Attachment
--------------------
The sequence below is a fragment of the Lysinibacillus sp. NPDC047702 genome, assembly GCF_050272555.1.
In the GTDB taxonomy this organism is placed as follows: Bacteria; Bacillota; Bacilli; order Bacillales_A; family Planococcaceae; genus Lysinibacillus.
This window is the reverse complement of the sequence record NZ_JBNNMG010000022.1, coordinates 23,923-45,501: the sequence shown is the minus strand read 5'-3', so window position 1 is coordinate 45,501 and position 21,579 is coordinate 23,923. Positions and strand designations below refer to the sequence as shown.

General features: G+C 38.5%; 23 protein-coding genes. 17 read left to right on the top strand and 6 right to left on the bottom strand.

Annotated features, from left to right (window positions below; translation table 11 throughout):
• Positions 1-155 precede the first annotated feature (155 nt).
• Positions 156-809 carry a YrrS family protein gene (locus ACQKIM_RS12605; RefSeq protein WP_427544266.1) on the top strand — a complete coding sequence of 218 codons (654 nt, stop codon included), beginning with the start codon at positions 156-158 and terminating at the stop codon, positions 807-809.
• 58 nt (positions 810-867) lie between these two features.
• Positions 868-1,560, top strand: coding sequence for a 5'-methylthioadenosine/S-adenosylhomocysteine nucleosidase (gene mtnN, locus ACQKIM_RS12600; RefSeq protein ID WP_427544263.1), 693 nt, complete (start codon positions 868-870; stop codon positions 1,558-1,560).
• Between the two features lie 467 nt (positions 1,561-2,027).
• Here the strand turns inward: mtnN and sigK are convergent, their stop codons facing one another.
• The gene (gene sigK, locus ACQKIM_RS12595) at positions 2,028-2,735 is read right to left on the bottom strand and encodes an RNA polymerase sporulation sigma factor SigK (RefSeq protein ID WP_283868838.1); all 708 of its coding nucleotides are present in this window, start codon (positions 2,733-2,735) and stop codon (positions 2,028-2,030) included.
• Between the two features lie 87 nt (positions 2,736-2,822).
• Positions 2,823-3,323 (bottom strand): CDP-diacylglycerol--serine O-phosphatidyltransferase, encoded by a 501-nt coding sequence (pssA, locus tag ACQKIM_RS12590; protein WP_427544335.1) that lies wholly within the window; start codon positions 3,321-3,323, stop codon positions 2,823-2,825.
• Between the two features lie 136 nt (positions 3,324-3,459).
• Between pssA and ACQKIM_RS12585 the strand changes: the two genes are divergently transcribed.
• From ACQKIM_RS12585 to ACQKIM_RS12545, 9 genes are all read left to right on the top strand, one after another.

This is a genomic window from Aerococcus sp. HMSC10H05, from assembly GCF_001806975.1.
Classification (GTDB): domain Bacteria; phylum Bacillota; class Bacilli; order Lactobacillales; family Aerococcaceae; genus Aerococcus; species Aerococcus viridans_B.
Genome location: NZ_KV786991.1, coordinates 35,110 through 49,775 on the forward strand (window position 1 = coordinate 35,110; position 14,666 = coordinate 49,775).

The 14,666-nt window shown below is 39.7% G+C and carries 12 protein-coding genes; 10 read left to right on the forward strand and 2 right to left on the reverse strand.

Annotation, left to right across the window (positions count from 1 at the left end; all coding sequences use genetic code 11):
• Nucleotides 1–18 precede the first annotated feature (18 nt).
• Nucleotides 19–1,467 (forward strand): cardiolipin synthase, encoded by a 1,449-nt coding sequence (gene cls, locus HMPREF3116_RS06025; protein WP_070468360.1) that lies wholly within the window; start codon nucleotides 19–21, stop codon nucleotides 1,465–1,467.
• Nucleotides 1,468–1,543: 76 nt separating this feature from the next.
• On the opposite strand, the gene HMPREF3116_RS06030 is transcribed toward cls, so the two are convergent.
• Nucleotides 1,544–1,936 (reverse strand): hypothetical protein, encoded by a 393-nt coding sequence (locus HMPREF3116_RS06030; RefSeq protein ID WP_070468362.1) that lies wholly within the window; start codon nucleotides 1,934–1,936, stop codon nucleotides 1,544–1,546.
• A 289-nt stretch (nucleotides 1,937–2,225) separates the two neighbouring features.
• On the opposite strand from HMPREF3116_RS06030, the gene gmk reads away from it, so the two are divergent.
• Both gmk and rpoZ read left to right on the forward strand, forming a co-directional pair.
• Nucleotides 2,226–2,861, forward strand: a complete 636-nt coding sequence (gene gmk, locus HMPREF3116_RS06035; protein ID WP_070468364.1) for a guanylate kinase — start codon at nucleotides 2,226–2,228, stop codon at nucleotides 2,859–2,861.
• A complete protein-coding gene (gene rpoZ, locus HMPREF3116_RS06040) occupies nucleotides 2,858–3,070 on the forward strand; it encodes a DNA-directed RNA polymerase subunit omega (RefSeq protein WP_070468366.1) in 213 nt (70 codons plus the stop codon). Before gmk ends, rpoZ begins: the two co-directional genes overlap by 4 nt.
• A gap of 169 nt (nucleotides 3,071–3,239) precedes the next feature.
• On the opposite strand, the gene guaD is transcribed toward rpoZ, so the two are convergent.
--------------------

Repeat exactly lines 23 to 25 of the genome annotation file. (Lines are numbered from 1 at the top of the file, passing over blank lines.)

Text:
• Nucleotides 1–18 precede the first annotated feature (18 nt).
• Nucleotides 19–1,467 (forward strand): cardiolipin synthase, encoded by a 1,449-nt coding sequence (gene cls, locus HMPREF3116_RS06025; protein WP_070468360.1) that lies wholly within the window; start codon nucleotides 19–21, stop codon nucleotides 1,465–1,467.
• Nucleotides 1,468–1,543: 76 nt separating this feature from the next.